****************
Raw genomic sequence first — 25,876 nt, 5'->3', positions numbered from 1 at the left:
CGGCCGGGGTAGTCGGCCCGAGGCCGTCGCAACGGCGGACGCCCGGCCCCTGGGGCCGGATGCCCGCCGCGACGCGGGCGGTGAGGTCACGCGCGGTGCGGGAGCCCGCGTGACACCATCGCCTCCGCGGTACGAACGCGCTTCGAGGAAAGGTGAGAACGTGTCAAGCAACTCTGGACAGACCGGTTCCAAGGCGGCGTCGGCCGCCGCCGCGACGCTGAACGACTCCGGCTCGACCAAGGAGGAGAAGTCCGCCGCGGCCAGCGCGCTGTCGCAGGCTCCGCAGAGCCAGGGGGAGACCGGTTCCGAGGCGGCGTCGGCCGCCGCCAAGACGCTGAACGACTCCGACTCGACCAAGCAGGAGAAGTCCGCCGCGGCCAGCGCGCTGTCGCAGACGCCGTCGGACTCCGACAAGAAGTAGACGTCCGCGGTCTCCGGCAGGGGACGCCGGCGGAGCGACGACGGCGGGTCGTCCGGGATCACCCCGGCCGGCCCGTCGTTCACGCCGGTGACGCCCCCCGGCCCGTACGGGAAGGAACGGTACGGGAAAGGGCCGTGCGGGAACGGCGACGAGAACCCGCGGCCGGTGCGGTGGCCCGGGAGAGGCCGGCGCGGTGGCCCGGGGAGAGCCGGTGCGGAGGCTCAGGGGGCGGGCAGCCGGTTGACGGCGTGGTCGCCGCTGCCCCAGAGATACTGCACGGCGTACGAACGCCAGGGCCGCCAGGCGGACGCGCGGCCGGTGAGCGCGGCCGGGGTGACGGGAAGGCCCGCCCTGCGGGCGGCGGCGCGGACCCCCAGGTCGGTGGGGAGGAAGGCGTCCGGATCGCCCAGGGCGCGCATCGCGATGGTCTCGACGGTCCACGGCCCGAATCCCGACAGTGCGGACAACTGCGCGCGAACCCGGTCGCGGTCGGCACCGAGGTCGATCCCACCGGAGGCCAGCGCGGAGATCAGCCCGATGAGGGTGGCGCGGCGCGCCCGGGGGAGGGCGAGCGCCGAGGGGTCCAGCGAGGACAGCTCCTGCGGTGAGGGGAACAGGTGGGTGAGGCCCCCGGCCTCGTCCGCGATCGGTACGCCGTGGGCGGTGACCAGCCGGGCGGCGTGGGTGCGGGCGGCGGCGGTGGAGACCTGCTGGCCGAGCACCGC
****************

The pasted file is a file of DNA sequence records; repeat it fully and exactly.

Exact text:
Raw genomic sequence first — 25,876 nt, 5'->3', positions numbered from 1 at the left:
CGGCCGGGGTAGTCGGCCCGAGGCCGTCGCAACGGCGGACGCCCGGCCCCTGGGGCCGGATGCCCGCCGCGACGCGGGCGGTGAGGTCACGCGCGGTGCGGGAGCCCGCGTGACACCATCGCCTCCGCGGTACGAACGCGCTTCGAGGAAAGGTGAGAACGTGTCAAGCAACTCTGGACAGACCGGTTCCAAGGCGGCGTCGGCCGCCGCCGCGACGCTGAACGACTCCGGCTCGACCAAGGAGGAGAAGTCCGCCGCGGCCAGCGCGCTGTCGCAGGCTCCGCAGAGCCAGGGGGAGACCGGTTCCGAGGCGGCGTCGGCCGCCGCCAAGACGCTGAACGACTCCGACTCGACCAAGCAGGAGAAGTCCGCCGCGGCCAGCGCGCTGTCGCAGACGCCGTCGGACTCCGACAAGAAGTAGACGTCCGCGGTCTCCGGCAGGGGACGCCGGCGGAGCGACGACGGCGGGTCGTCCGGGATCACCCCGGCCGGCCCGTCGTTCACGCCGGTGACGCCCCCCGGCCCGTACGGGAAGGAACGGTACGGGAAAGGGCCGTGCGGGAACGGCGACGAGAACCCGCGGCCGGTGCGGTGGCCCGGGAGAGGCCGGCGCGGTGGCCCGGGGAGAGCCGGTGCGGAGGCTCAGGGGGCGGGCAGCCGGTTGACGGCGTGGTCGCCGCTGCCCCAGAGATACTGCACGGCGTACGAACGCCAGGGCCGCCAGGCGGACGCGCGGCCGGTGAGCGCGGCCGGGGTGACGGGAAGGCCCGCCCTGCGGGCGGCGGCGCGGACCCCCAGGTCGGTGGGGAGGAAGGCGTCCGGATCGCCCAGGGCGCGCATCGCGATGGTCTCGACGGTCCACGGCCCGAATCCCGACAGTGCGGACAACTGCGCGCGAACCCGGTCGCGGTCGGCACCGAGGTCGATCCCACCGGAGGCCAGCGCGGAGATCAGCCCGATGAGGGTGGCGCGGCGCGCCCGGGGGAGGGCGAGCGCCGAGGGGTCCAGCGAGGACAGCTCCTGCGGTGAGGGGAACAGGTGGGTGAGGCCCCCGGCCTCGTCCGCGATCGGTACGCCGTGGGCGGTGACCAGCCGGGCGGCGTGGGTGCGGGCGGCGGCGGTGGAGACCTGCTGGCCGAGCACCGC